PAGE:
However, some naturalists think that despite the fact that our actions are determined by physical laws, human freedom still exists. The view that determinism and free will are consistent is called compatibilism. Usually “freedom” is not understood to mean “to exercise volition between two alternatives,” but “to do what one desires.” A free action is still caused, but in the right sort of way. Susan desired Lucky Charms and so she does what she desires to do, even if she could not have done otherwise except in a counterfactual sense. Or, as naturalist Sam Harris puts it, to say one could have done otherwise “is an empty affirmation.”[15]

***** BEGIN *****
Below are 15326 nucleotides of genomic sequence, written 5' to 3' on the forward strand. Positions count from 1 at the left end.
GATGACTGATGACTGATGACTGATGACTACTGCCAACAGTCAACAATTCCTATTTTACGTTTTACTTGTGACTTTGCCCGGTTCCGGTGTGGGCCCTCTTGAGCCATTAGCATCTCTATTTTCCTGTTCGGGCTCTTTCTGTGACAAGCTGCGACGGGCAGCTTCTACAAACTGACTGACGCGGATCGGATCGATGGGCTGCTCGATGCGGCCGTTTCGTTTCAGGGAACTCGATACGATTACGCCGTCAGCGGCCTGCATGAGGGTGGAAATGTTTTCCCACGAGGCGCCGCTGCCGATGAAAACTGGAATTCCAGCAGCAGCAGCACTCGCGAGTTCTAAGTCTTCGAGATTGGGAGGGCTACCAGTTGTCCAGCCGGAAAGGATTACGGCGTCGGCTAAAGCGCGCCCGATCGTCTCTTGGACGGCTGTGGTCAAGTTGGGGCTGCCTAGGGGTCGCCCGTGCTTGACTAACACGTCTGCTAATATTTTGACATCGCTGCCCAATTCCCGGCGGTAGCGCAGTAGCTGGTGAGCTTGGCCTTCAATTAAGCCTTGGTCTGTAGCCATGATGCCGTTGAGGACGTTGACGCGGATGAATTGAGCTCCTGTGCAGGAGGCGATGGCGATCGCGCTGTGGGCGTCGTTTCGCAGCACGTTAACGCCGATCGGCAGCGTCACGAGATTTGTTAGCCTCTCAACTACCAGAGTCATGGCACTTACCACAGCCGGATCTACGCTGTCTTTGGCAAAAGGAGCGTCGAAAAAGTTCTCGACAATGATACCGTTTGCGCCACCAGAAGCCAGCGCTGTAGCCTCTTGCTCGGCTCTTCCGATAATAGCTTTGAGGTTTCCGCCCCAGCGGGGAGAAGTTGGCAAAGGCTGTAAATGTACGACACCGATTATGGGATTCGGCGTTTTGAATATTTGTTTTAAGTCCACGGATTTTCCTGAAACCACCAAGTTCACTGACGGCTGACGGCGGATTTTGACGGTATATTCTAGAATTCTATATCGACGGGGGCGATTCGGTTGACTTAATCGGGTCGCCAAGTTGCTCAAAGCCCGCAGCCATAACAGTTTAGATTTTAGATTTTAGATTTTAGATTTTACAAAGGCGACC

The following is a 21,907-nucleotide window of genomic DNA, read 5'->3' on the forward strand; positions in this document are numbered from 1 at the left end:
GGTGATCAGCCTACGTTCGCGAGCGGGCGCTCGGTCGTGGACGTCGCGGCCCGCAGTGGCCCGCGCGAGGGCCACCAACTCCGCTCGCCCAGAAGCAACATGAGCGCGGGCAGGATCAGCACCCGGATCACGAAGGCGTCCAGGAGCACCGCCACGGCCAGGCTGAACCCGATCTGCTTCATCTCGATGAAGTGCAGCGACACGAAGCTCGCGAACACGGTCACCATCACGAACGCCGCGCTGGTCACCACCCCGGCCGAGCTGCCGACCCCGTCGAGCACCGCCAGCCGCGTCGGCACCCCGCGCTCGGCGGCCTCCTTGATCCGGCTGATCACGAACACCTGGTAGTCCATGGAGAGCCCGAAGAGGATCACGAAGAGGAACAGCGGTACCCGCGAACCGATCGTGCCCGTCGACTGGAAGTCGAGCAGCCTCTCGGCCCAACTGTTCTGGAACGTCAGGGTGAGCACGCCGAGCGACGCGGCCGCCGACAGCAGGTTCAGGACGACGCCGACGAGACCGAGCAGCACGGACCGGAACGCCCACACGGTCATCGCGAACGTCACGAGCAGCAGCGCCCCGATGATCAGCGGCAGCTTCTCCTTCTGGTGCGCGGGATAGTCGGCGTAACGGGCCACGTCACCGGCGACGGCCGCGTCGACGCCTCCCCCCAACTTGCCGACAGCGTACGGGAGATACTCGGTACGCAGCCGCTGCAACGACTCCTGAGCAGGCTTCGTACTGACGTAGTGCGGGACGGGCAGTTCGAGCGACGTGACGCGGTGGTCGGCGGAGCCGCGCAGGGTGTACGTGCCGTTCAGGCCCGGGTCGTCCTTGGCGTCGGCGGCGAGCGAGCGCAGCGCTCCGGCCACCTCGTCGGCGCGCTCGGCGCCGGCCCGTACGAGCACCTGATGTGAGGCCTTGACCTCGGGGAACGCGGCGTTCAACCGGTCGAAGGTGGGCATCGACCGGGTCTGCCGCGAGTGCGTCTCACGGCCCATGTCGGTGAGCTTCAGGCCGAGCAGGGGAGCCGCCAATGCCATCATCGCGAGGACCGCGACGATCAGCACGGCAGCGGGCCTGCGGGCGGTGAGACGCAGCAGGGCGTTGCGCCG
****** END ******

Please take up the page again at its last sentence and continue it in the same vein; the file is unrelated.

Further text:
Now let us return to what Aristotle said about the virtues. He said that a person will practice the virtues because they are judged to be good and to bring about a desired end. This works easily with a libertarian, common sense understanding of free will. But it is more difficult to say that a person practices the virtues because she thought it was a good idea on naturalism. She may indeed think it was a good idea to do, but such thinking plays no causal role in her action. Harris and Dennett think that we tell ourselves a fictional story about why we make the choices we do (I chose to exercise because I think it is good for me), but these are only stories, useful fictions. The real reason has only to do with brain chemistry. Other naturalists speak in terms of reasons as causes, and wish to retain room for what they dub genuine deliberation—but to my thinking this is rather difficult to square with the deterministic implications of a naturalistic world, at least at the macroscopic level. At any rate, onsider what it  means for a virtue ethic if naturalists like Dennett and Harris are right. It follows that persons cannot direct their lives toward a certain end. Instead, they are only directed by nature. Practicing the virtues may be a good thing to do, but we cannot be any more (or less) virtuous than nature has determined us to be. It is also difficult to see how a person could be held deeply culpable for failing to be virtuous or be deeply praised for being virtuous. After all, she could not have done anything besides what she in fact did. Ascriptions of praise and blame, at least intuitively, seem to require that a person could have done otherwise, at least most of the time. Deterrence and rehabilitation are categories that can be explicated on naturalism fairly well, but not anything like retributive justice or giving people their just desserts.